91 F3d 146 Blanton v. State of Indiana

91 F.3d 146

Lewis BLANTON, Plaintiff-Appellant,
STATE OF INDIANA, et al., Defendants-Appellees.

No. 94-1344.

United States Court of Appeals, Seventh Circuit.

Submitted July 16, 1996.*
Decided July 18, 1996.

NOTICE: Seventh Circuit Rule 53(b)(2) states unpublished orders shall not be cited or used as precedent except to support a claim of res judicata, collateral estoppel or law of the case in any federal court within the circuit.

Before CUMMINGS, COFFEY, and FLAUM, Circuit Judges.


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Lewis Blanton, proceeding pro se, filed a complaint under 42 U.S.C. §§ 1983, 1985 and 1986, seeking relief for alleged violations of his rights under the First, Fourth, Fifth, Eighth, and Fourteenth Amendments to the United States Constitution. The action was dismissed both on summary judgment grounds and on the pleadings. This appeal follows. We affirm.


Blanton filed a complaint against a number of defendants, requesting relief for alleged constitutional violations arising out of two searches of his residence, the revocation of his liquor license, and inadequate medical treatment and neglect while being held at the Marion County Jail.1 As best can be determined from the record before us, these events were all related to Blanton's participation in a scheme involving the receipt of stolen property at the Runway Inn, an Indianapolis establishment owned by Blanton and his wife, Joyce Blanton. The facts alleged in Blanton's second amended complaint follow.


In the early afternoon of March 13, 1991, Blanton discovered that his residence at 17 and 19 North Beville in Indianapolis, Indiana had been entered by several Indianapolis police officers--Thomas Black, Steven Dubois, Michael Bates, Michael Elder, Kevin Kinne, Terry Hall, and Richard Stevens. Apparently, the officers were searching Blanton's residence for various items of stolen property. Although the officers had a warrant, it authorized a search of 17 N. Beville only. While at Blanton's residence, the officers searched outside the scope of the warrant and unlawfully seized several items of personal property. In subsequent state-court proceedings, the property seized was ordered to be returned. However, several items of property were either not returned or returned in a damaged and unusable condition.. Officer Black was responsible for obstructing Blanton's attempts to recover his property.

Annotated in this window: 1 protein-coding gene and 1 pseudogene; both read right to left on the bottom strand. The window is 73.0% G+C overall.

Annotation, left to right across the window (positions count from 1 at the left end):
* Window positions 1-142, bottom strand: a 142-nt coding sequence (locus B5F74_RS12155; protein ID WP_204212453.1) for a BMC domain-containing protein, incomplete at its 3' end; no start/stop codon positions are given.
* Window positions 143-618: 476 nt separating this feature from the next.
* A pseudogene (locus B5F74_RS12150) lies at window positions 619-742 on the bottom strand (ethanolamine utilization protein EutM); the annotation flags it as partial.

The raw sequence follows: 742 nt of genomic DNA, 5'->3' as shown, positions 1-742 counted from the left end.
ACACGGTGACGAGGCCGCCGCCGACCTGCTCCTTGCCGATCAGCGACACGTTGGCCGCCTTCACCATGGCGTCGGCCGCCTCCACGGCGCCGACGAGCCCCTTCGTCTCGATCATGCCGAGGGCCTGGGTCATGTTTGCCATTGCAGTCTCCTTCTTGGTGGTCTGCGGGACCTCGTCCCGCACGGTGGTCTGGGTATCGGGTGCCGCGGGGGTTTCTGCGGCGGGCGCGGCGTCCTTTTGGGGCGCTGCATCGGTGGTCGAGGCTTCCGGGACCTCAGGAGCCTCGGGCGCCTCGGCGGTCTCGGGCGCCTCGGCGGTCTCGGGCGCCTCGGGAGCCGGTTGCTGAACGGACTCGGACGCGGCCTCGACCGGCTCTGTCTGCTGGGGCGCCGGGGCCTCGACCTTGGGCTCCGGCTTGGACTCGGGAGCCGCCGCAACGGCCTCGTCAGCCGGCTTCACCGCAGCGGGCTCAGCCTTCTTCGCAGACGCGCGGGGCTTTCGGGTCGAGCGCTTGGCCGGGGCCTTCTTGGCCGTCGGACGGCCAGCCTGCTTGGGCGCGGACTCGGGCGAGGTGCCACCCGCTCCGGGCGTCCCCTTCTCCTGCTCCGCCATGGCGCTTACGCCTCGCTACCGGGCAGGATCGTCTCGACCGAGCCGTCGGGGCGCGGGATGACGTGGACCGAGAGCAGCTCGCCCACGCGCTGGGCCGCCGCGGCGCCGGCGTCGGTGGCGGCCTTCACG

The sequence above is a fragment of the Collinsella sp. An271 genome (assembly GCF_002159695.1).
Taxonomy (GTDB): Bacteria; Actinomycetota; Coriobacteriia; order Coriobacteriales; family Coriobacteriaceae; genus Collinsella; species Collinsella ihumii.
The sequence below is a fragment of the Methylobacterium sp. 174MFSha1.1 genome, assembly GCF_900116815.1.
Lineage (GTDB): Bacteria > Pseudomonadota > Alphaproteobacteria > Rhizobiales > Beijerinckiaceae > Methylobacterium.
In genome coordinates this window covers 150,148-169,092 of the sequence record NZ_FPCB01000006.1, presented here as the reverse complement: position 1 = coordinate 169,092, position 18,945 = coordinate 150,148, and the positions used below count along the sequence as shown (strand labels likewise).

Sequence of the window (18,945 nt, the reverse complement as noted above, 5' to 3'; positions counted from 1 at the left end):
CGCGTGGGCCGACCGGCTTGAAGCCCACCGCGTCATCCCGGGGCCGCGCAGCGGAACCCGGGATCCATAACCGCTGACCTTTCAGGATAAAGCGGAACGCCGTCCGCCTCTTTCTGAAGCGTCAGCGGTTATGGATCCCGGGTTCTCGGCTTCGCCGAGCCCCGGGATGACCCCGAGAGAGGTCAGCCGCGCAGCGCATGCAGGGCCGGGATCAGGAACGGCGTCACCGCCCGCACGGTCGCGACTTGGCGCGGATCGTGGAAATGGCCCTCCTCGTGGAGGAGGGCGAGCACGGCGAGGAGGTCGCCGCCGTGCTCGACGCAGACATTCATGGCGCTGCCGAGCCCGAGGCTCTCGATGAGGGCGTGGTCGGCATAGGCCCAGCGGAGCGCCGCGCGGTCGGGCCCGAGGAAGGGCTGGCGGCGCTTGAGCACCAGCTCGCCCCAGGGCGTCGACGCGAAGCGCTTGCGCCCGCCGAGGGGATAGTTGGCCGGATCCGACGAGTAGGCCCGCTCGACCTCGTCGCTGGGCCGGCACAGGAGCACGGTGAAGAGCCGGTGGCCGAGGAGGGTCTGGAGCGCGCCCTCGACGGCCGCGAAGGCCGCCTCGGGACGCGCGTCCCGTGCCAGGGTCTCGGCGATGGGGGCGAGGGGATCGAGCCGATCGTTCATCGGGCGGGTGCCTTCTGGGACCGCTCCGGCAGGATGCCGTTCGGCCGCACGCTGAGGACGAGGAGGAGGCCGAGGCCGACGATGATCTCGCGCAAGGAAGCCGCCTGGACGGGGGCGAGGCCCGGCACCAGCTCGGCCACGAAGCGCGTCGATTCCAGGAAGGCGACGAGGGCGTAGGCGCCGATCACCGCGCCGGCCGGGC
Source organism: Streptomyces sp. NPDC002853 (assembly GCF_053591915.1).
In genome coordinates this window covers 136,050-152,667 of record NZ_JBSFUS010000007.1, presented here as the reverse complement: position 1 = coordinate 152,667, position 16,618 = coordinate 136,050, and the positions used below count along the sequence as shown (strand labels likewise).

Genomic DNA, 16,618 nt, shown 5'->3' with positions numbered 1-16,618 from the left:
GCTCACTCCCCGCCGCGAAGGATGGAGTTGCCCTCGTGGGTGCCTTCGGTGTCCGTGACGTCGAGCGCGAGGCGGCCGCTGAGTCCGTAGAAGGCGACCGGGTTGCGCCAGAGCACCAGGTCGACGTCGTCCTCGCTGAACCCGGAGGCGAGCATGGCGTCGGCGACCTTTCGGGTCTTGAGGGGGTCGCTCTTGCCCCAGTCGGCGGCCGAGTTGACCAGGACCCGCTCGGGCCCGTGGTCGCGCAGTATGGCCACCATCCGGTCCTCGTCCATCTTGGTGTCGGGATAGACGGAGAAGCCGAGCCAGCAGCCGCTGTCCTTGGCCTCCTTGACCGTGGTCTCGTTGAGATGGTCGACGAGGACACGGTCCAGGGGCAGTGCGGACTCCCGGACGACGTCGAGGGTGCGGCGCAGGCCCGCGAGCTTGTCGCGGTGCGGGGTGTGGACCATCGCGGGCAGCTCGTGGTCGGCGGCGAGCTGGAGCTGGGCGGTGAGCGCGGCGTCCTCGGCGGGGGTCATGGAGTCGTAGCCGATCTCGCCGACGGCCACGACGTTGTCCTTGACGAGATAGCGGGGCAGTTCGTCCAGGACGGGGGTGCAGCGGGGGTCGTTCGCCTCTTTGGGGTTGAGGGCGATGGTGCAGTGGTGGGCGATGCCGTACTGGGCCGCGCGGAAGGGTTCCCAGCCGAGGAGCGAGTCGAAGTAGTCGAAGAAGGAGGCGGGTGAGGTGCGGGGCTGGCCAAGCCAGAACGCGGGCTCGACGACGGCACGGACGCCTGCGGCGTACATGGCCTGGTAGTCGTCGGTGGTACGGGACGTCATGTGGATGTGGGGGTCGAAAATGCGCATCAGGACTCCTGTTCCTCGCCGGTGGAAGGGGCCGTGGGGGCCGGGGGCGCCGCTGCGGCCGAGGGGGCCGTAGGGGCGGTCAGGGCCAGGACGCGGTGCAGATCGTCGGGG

Greg Garrison, a private attorney, conspired with the Indiana Alcoholic Beverage Commission to take Blanton's liquor license and sell it without a hearing.2 Officer Thomas Black was also responsible for the loss of Blanton's liquor license by committing perjury in various courtrooms with the intent to "get" Blanton.


Blanton was held in the Marion County Jail in April of 1991.3 While in jail, Blanton had a heart attack and was allowed to lie on the floor of his cell for over two hours before receiving any medical attention. Blanton was taken to a hospital for treatment. However, when he returned to the Marion County Jail, he was not provided with the follow-up treatment recommended by the doctors who treated him at the hospital. In fact, Blanton did not receive any medical attention upon his return. During the time of the heart attack, Blanton lost his lower dentures. They have not been recovered. Blanton was released from jail on house arrest after a state-court determination that he was not receiving proper medical attention. However, when Blanton was released, it was three a.m., the temperature was thirty-two degrees fahrenheit, and he had to walk out of the Marion County Jail barefoot because his shoes had been lost.


On October 29, 1992, officers Dubois and Bates executed another search warrant for Blanton's home. During the search, Bates seized a depth finder. Blanton and his wife informed Bates that the depth finder had already been seized and then returned, following state-court proceedings. The depth finder, along with much of the property seized during the March 13, 1991 search, cannot be found anywhere in the police department.